The Walter C. Allen family of New Jersey has donated the late jazz historian's complete library collection to the Fletcher Henderson Museum, which is expected to open in Henderson's hometown of Cuthbert, Ga., later this year.
Allen, who was the foremost authority on Henderson's career, which ran for more than three decades, was a jazz historian at the Smithsonian Institute and a founding member of the Institute of Jazz Studies at Rutgers University.
Allen also wrote the scholarly volume "Hendersonia: The Music of Fletcher Henderson and his Musicians," considered the authoritative work on Henderson's career.
The Allen collection includes considerable information on Henderson, plus vintage sheet music, early recordings, many autographed first-edition books, recorded interviews, musical arrangements, rare photographs, piano rolls, vintage magazines, correspondence, portraits of Henderson and Joe "King" Oliver and other one-of-a-kind items.
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Henderson, considered the father of "Big Band Jazz," survived discrimination in the music industry as well as from the general public. He is said to have formed the first jazz band and developed "contrasting motions" and "call and response" in jazz, and had the first jazz band to play written arrangements.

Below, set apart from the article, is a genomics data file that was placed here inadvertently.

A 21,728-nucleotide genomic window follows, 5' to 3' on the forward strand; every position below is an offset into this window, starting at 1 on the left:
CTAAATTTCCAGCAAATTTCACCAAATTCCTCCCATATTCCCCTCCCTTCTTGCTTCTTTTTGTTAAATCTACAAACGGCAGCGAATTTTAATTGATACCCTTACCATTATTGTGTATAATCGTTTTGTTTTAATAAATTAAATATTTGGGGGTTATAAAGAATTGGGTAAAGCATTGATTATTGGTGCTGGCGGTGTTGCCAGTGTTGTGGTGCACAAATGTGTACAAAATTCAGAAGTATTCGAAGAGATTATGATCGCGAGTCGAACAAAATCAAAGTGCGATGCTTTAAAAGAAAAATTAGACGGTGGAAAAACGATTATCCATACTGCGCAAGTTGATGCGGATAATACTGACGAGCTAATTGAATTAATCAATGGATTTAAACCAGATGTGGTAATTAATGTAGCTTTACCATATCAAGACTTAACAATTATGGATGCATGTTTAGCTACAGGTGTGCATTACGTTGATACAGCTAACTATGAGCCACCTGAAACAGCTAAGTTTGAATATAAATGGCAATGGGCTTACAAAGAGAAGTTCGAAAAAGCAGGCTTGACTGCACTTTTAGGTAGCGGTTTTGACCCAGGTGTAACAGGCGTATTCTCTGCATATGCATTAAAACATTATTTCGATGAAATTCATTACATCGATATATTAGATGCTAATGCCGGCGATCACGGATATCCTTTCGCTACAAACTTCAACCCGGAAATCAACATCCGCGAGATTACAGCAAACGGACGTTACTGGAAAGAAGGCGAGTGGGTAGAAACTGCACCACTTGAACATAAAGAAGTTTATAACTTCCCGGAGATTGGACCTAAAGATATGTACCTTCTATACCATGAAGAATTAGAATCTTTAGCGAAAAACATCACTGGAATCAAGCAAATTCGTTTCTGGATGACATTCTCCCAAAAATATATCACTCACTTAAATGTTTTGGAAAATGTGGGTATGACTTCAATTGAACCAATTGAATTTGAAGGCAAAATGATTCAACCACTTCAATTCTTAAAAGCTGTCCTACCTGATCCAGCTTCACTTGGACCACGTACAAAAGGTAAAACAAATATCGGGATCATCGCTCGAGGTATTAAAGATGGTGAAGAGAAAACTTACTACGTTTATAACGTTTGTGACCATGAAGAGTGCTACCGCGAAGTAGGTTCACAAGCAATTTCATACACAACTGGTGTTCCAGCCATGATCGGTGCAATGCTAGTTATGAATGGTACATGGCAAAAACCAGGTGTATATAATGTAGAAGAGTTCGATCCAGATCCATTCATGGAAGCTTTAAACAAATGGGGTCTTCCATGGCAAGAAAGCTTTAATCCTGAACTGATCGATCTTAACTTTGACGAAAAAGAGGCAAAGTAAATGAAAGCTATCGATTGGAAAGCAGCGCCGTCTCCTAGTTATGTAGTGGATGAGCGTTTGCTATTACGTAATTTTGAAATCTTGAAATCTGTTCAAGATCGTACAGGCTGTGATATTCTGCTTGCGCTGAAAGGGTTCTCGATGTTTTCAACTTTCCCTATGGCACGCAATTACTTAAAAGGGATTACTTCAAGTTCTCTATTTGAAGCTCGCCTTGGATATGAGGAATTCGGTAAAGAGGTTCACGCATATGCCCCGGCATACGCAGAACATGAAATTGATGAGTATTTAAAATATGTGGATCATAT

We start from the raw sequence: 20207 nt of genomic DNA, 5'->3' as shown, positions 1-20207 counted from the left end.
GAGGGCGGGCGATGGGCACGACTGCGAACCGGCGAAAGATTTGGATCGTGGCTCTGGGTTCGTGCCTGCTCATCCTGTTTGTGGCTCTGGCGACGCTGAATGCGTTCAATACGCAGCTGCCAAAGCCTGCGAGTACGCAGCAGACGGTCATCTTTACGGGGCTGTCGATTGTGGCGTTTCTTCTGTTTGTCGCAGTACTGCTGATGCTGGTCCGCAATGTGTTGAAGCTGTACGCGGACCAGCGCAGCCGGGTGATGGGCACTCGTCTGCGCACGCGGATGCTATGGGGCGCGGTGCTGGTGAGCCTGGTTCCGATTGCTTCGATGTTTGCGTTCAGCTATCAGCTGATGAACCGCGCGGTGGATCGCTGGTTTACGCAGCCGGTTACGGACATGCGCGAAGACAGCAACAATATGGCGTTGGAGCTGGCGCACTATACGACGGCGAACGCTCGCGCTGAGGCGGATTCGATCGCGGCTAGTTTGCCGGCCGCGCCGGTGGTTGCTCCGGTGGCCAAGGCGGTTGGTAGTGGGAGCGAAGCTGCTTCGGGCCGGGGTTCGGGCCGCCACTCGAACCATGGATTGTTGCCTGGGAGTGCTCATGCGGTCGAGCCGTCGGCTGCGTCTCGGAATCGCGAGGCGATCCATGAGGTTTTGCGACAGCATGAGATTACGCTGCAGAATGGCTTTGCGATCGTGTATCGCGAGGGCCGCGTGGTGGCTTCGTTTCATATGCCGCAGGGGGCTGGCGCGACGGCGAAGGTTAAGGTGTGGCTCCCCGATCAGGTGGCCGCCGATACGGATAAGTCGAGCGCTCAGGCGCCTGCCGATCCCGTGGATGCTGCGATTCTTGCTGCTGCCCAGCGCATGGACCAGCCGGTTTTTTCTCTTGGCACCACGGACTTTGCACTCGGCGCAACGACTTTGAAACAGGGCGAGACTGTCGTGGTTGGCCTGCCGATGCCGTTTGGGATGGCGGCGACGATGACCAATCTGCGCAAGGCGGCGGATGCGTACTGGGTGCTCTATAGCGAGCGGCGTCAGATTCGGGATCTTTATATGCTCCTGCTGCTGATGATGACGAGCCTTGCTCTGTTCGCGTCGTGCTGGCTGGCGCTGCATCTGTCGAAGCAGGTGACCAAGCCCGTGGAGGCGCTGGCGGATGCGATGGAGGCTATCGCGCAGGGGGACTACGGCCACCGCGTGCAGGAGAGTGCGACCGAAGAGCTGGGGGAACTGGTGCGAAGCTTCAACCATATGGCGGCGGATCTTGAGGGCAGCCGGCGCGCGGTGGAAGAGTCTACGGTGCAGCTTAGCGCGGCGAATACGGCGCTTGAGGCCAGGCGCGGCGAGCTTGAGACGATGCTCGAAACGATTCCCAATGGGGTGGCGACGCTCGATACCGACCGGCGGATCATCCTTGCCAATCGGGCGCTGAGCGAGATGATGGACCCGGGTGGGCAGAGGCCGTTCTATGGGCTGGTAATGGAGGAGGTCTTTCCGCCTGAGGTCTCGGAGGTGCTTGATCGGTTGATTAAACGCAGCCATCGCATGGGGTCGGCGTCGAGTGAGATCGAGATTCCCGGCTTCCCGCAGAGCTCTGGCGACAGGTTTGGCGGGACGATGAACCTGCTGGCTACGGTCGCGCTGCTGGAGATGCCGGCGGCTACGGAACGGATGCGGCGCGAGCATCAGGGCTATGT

Trumpeter Rex Stewart, who played with both Henderson and Duke Ellington, said, "Today's jazz listener is likely to be unaware of the huge debt that current music owes to Fletcher. Jazz would not exist in its present form were it not for his many innovations, creations and contributions."
Ellington once stated, "When I form my band, I want it to sound like Fletcher's."
Henderson's band was a jazz hall of fame. It's been said that it would be easier to list those who didn't play with Henderson's band than those who did. At least the list would be shorter. Louis Armstrong said he wasn't ready to leave Henderson's band, which he considered "the world's greatest," but it was either the band or his wife at home in Chicago.
The Henderson Museum Board of Directors hopes to make the facility in downtown Cuthbert a national destination for viewing rare memorabilia, for scholars and those who love jazz and history.
Bob Chaney of Atlanta has been a driving force in establishing the museum. A building has been purchased to house the memorabilia in downtown Cuthbert. For more information, Chaney can be reached at 404-758-6871.